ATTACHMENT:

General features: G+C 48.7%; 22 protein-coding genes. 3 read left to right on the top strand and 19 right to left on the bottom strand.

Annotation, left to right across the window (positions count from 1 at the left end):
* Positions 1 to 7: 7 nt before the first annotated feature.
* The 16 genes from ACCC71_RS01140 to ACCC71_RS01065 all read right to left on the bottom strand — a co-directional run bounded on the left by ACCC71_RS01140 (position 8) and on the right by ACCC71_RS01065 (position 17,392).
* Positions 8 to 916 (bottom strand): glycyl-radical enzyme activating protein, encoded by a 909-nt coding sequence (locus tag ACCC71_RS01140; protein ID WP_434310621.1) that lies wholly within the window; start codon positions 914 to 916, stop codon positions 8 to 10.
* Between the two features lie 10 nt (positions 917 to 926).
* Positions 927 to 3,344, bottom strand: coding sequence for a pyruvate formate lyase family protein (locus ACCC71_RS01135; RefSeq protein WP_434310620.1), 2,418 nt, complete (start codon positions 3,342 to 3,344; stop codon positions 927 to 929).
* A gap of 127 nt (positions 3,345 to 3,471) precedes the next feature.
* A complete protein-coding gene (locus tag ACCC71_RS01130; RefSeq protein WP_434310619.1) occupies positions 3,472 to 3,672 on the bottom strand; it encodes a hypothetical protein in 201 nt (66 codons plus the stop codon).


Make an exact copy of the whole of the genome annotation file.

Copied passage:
General features: G+C 48.7%; 22 protein-coding genes. 3 read left to right on the top strand and 19 right to left on the bottom strand.

Annotation, left to right across the window (positions count from 1 at the left end):
* Positions 1 to 7: 7 nt before the first annotated feature.
* The 16 genes from ACCC71_RS01140 to ACCC71_RS01065 all read right to left on the bottom strand — a co-directional run bounded on the left by ACCC71_RS01140 (position 8) and on the right by ACCC71_RS01065 (position 17,392).
* Positions 8 to 916 (bottom strand): glycyl-radical enzyme activating protein, encoded by a 909-nt coding sequence (locus tag ACCC71_RS01140; protein ID WP_434310621.1) that lies wholly within the window; start codon positions 914 to 916, stop codon positions 8 to 10.
* Between the two features lie 10 nt (positions 917 to 926).
* Positions 927 to 3,344, bottom strand: coding sequence for a pyruvate formate lyase family protein (locus ACCC71_RS01135; RefSeq protein WP_434310620.1), 2,418 nt, complete (start codon positions 3,342 to 3,344; stop codon positions 927 to 929).
* A gap of 127 nt (positions 3,345 to 3,471) precedes the next feature.
* A complete protein-coding gene (locus tag ACCC71_RS01130; RefSeq protein WP_434310619.1) occupies positions 3,472 to 3,672 on the bottom strand; it encodes a hypothetical protein in 201 nt (66 codons plus the stop codon).